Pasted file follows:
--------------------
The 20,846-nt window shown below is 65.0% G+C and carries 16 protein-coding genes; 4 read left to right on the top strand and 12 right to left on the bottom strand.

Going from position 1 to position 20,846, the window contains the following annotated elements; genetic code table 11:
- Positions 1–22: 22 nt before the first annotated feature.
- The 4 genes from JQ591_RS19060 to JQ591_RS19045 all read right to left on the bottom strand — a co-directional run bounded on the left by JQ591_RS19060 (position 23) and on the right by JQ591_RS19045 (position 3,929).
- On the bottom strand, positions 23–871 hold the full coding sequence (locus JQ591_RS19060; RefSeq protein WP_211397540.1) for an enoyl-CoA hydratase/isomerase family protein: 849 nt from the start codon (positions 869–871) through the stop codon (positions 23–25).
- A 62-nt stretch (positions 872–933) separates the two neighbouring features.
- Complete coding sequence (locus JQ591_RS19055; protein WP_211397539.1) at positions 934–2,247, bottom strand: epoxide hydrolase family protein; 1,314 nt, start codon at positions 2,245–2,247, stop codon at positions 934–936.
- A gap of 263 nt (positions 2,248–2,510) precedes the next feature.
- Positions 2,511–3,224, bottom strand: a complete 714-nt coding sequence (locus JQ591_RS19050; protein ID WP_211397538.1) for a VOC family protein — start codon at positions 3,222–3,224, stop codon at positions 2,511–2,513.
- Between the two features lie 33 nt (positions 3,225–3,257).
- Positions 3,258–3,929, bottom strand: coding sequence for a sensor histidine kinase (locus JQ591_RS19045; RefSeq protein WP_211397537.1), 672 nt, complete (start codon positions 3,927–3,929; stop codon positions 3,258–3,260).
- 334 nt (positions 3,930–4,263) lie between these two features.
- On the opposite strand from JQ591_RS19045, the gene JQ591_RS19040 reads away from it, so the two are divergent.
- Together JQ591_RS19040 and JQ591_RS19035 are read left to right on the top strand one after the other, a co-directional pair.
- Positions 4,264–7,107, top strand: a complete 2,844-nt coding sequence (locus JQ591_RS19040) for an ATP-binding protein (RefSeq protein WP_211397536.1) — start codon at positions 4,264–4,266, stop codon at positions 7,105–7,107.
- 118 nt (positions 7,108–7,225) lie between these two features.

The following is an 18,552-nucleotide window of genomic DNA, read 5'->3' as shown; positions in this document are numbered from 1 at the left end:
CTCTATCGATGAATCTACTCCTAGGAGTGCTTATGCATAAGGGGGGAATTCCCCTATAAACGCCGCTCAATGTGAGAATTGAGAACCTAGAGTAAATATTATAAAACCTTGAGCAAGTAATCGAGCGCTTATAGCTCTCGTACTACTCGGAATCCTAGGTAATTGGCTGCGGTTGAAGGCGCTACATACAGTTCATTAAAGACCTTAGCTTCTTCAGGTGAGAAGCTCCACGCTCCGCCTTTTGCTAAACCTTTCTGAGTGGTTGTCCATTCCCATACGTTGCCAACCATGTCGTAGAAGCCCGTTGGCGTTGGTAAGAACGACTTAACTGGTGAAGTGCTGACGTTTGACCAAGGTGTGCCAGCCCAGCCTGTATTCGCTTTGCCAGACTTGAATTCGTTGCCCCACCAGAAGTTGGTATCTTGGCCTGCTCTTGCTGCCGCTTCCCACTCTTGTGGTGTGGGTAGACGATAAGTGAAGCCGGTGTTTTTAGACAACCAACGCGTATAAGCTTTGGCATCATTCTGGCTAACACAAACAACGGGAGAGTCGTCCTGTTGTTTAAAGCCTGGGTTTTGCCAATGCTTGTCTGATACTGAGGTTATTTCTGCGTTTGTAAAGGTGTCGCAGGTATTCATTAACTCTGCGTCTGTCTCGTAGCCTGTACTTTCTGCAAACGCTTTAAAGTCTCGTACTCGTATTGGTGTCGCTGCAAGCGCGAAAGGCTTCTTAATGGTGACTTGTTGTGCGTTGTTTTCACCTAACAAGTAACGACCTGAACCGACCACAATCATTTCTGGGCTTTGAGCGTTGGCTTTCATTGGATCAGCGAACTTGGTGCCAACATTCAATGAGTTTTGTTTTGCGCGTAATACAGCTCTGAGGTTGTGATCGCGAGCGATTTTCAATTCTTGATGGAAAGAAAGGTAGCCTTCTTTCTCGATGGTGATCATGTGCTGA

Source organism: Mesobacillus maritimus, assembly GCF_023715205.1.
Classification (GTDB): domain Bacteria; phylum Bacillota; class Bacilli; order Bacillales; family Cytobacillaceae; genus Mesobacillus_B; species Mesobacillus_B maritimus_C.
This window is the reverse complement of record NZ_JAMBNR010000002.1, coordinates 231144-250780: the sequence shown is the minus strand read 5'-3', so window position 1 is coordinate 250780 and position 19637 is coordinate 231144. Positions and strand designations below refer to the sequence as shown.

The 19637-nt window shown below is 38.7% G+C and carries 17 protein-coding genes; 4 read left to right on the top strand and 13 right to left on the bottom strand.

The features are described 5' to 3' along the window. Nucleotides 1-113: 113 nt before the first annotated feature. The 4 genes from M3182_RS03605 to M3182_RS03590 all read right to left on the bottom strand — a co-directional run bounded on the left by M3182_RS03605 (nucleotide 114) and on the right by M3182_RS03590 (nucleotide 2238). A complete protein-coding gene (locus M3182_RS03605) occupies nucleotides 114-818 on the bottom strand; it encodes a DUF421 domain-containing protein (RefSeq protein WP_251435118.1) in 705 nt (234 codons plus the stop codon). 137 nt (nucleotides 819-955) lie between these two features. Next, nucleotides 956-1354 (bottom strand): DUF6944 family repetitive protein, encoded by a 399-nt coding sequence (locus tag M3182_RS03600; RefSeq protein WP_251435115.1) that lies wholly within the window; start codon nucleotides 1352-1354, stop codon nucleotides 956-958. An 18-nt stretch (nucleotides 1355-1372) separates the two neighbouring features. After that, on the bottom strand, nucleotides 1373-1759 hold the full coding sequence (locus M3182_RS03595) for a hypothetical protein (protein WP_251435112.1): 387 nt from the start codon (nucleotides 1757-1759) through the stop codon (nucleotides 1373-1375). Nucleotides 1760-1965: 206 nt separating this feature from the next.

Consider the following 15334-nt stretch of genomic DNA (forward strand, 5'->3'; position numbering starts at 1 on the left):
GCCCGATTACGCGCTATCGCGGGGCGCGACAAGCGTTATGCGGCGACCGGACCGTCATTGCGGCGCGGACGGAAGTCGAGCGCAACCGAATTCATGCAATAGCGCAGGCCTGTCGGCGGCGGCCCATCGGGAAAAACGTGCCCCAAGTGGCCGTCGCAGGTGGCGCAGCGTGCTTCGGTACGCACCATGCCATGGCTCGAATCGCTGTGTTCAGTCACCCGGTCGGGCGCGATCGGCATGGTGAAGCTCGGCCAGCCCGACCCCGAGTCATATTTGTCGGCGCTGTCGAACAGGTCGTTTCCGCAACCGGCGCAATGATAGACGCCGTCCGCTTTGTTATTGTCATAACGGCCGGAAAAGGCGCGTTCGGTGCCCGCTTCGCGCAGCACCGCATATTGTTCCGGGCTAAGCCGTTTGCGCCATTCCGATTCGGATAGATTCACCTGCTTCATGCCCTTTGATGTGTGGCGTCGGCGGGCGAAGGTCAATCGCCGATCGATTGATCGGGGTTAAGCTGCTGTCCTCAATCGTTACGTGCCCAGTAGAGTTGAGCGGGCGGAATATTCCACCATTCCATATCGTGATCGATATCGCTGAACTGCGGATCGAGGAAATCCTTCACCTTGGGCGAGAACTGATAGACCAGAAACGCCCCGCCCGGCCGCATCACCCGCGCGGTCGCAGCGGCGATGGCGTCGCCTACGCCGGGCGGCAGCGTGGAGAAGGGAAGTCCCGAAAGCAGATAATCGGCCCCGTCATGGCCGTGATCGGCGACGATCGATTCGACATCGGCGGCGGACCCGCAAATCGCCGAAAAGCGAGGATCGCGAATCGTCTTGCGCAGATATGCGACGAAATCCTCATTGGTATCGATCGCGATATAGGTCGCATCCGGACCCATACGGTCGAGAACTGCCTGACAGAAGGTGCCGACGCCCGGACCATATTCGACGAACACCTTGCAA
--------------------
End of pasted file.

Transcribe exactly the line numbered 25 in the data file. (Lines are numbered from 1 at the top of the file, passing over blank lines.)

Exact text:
GCCCGATTACGCGCTATCGCGGGGCGCGACAAGCGTTATGCGGCGACCGGACCGTCATTGCGGCGCGGACGGAAGTCGAGCGCAACCGAATTCATGCAATAGCGCAGGCCTGTCGGCGGCGGCCCATCGGGAAAAACGTGCCCCAAGTGGCCGTCGCAGGTGGCGCAGCGTGCTTCGGTACGCACCATGCCATGGCTCGAATCGCTGTGTTCAGTCACCCGGTCGGGCGCGATCGGCATGGTGAAGCTCGGCCAGCCCGACCCCGAGTCATATTTGTCGGCGCTGTCGAACAGGTCGTTTCCGCAACCGGCGCAATGATAGACGCCGTCCGCTTTGTTATTGTCATAACGGCCGGAAAAGGCGCGTTCGGTGCCCGCTTCGCGCAGCACCGCATATTGTTCCGGGCTAAGCCGTTTGCGCCATTCCGATTCGGATAGATTCACCTGCTTCATGCCCTTTGATGTGTGGCGTCGGCGGGCGAAGGTCAATCGCCGATCGATTGATCGGGGTTAAGCTGCTGTCCTCAATCGTTACGTGCCCAGTAGAGTTGAGCGGGCGGAATATTCCACCATTCCATATCGTGATCGATATCGCTGAACTGCGGATCGAGGAAATCCTTCACCTTGGGCGAGAACTGATAGACCAGAAACGCCCCGCCCGGCCGCATCACCCGCGCGGTCGCAGCGGCGATGGCGTCGCCTACGCCGGGCGGCAGCGTGGAGAAGGGAAGTCCCGAAAGCAGATAATCGGCCCCGTCATGGCCGTGATCGGCGACGATCGATTCGACATCGGCGGCGGACCCGCAAATCGCCGAAAAGCGAGGATCGCGAATCGTCTTGCGCAGATATGCGACGAAATCCTCATTGGTATCGATCGCGATATAGGTCGCATCCGGACCCATACGGTCGAGAACTGCCTGACAGAAGGTGCCGACGCCCGGACCATATTCGACGAACACCTTGCAA